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Subway Class Action Settlement Comes up Short

A three-judge panel of the U.S. Court of Appeals for the Seventh Circuit has reversed a district court’s approval of a settlement in a class action alleging that Subway’s “Footlong” sandwiches were not uniformly 12 inches long. The Court of Appeals determined that because the settlement yielded fees for class counsel and "zero benefits for the class," the class should not have been certified and the settlement should not have been approved.

The dispute arose in 2013 when an Australian teenager measured his Footlong sandwich, determined that it was only 11 inches, and posted a photo on his Facebook page alongside a tape measure. Following a social media uproar, suits were filed seeking damages and injunctive relief under the consumer-protection laws of various states, which were eventually consolidated in the Eastern District of Wisconsin.

The parties thereafter reached a settlement. For a period of four years, Subway agreed to implement certain measures to ensure, to the extent practicable, that all its Footlong sandwiches would be at least 12 inches long. The parties also agreed to cap the fees of class counsel at $525,000. Thomas Frank, a class member and frequent critic of the class-action system, objected to the settlement.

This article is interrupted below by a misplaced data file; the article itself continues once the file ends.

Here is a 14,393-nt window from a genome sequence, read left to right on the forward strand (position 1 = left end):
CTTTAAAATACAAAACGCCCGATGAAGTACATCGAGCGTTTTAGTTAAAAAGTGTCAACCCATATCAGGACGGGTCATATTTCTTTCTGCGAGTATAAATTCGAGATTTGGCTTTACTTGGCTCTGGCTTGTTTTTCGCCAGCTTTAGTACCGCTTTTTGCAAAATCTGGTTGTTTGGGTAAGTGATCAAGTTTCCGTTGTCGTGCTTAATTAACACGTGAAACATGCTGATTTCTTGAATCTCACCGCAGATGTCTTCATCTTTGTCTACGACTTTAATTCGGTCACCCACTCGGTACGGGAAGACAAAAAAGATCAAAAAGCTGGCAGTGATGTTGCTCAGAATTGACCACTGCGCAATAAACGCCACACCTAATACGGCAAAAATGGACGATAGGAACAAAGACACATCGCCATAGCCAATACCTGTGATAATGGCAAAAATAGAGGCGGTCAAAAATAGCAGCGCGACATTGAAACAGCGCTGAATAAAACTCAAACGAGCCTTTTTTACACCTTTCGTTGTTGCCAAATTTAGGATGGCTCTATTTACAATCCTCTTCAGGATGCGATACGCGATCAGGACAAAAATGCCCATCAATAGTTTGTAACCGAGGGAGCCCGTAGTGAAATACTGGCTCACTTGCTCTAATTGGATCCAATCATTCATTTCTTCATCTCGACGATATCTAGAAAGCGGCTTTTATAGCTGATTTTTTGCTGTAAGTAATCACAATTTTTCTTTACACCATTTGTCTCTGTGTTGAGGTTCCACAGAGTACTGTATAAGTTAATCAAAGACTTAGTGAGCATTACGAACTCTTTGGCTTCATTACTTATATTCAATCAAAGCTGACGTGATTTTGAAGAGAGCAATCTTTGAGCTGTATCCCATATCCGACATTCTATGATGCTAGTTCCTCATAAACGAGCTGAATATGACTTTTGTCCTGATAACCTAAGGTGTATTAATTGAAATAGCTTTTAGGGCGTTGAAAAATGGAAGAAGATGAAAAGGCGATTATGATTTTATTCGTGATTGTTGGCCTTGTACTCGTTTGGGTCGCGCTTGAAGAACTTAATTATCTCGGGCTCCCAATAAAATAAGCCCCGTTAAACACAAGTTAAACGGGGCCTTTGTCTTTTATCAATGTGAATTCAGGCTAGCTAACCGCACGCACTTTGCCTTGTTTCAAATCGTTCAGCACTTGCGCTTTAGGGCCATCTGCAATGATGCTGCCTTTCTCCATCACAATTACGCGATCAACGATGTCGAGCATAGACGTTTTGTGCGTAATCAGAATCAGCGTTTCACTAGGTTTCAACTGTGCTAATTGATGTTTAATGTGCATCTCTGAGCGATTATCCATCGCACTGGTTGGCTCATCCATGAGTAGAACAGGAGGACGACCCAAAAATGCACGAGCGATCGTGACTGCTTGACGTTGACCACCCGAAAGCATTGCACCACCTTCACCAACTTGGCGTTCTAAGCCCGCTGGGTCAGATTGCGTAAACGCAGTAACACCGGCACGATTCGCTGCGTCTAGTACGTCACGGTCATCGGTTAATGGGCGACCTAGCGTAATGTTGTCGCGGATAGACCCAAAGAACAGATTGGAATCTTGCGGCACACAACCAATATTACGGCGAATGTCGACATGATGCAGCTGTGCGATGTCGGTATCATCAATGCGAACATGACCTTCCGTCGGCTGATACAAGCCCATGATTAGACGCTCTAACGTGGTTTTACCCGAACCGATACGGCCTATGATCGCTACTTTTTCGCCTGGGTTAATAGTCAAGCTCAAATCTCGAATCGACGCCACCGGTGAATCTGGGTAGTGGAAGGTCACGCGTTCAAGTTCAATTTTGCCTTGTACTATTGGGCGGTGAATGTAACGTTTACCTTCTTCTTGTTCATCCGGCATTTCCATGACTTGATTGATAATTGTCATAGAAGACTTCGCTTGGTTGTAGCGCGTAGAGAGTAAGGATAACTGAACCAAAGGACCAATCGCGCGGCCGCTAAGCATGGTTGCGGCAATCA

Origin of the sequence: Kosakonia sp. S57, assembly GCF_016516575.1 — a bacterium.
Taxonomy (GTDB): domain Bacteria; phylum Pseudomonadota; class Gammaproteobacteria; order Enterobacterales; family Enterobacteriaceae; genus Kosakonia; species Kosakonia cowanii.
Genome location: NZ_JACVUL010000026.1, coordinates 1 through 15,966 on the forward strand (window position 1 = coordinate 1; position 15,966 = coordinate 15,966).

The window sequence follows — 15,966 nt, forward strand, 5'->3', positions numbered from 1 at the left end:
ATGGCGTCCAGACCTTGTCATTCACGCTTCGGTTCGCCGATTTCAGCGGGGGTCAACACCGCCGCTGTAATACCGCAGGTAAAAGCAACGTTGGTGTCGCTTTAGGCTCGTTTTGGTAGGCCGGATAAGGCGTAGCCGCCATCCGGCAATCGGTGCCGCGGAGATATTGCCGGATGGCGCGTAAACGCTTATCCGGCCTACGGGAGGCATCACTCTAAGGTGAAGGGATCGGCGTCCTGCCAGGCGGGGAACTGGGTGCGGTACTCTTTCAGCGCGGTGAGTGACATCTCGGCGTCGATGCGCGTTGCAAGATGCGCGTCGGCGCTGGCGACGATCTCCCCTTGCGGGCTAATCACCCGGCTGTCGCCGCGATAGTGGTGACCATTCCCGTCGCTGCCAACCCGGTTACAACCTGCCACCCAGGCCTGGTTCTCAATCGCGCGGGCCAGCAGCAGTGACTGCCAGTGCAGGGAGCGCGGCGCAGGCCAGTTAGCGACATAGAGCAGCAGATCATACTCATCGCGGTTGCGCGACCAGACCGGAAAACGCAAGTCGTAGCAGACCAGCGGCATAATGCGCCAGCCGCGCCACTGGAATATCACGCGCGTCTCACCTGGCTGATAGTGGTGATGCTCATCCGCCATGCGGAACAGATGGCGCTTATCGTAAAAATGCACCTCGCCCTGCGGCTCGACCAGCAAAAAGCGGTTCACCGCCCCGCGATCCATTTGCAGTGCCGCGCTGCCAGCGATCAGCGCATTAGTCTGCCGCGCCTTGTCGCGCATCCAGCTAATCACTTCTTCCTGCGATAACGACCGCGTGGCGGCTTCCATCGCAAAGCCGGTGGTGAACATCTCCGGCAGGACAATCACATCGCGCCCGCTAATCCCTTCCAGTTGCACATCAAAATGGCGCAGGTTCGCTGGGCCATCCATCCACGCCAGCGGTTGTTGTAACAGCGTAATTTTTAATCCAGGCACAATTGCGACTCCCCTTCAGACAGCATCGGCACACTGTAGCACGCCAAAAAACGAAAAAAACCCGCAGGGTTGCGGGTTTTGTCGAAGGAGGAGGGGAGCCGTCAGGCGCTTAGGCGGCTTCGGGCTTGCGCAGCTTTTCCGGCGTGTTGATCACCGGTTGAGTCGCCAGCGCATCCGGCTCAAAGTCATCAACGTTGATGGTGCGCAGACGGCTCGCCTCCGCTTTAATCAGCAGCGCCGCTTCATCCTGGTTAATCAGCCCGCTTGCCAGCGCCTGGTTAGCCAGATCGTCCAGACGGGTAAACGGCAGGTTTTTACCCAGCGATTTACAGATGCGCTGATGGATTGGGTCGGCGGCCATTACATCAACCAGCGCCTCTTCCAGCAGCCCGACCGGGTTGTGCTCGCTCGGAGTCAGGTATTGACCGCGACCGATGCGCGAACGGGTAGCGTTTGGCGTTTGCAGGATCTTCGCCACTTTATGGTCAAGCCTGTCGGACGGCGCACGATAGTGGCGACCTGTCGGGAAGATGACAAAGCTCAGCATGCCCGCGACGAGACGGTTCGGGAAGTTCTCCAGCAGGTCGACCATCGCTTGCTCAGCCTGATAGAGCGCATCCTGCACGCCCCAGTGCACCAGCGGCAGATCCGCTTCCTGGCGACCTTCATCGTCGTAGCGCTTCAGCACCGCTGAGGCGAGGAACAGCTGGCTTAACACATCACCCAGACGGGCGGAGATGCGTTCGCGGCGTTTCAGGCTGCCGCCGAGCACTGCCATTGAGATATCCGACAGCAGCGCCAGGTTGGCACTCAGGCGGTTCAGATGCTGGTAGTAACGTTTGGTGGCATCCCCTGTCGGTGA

Although plaintiffs argued that the settlement provided meaningful injunctive relief to class members, the Seventh Circuit found it to be half-baked. The Court found that the procedures it required did not benefit the class in any meaningful way. The settlement acknowledged as much when it said that uniformity in bread length was impossible due to the natural variability of the bread-baking process, even though all of Subway's raw dough sticks weigh exactly the same. After the settlement, just as before, the rare sandwich that fell short of the full 12 inches would still provide the customer the same amount of food as any other, as Subway's "sandwich artists" added toppings at the customer's request. The settlement was found to enrich only class counsel and, to a lesser degree, the class representatives.

Lexis subscribers can access the opinion at: In re Subway Footlong Sandwich Mktg. & Sales Practices Litig., 869 F.3d 551 (7th Cir. Wis. Aug. 25, 2017)

Lexis Advance subscribers can find the opinion at:  In re Subway Footlong Sandwich Mktg. & Sales Practices Litig., 869 F.3d 551 (7th Cir. Wis. Aug. 25, 2017)

Author:  Phil Harms, Lexis-Nexis Case Law Editor

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